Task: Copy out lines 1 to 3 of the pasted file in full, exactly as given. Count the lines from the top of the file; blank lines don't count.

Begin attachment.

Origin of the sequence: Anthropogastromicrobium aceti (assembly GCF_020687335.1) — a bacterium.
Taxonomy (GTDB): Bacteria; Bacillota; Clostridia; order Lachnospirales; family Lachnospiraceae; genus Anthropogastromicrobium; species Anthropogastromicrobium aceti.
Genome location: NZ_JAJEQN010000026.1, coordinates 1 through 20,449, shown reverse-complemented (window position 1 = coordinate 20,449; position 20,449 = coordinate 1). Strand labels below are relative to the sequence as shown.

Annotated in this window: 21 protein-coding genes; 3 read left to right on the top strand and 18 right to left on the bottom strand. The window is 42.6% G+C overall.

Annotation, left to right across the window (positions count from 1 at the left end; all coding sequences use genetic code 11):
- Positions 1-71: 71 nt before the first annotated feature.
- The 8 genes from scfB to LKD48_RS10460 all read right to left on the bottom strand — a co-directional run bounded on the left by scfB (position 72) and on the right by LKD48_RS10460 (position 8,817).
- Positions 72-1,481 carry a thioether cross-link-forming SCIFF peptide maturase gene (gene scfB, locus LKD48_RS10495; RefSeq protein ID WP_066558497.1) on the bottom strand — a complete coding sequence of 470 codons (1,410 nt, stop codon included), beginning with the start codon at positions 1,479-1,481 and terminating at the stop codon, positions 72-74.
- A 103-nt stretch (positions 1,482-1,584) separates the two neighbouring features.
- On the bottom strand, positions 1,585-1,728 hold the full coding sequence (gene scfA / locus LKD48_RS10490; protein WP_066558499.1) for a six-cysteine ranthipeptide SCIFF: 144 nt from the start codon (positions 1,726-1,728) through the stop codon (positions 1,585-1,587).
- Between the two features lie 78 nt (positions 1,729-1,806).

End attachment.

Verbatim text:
Origin of the sequence: Anthropogastromicrobium aceti (assembly GCF_020687335.1) — a bacterium.
Taxonomy (GTDB): Bacteria; Bacillota; Clostridia; order Lachnospirales; family Lachnospiraceae; genus Anthropogastromicrobium; species Anthropogastromicrobium aceti.
Genome location: NZ_JAJEQN010000026.1, coordinates 1 through 20,449, shown reverse-complemented (window position 1 = coordinate 20,449; position 20,449 = coordinate 1). Strand labels below are relative to the sequence as shown.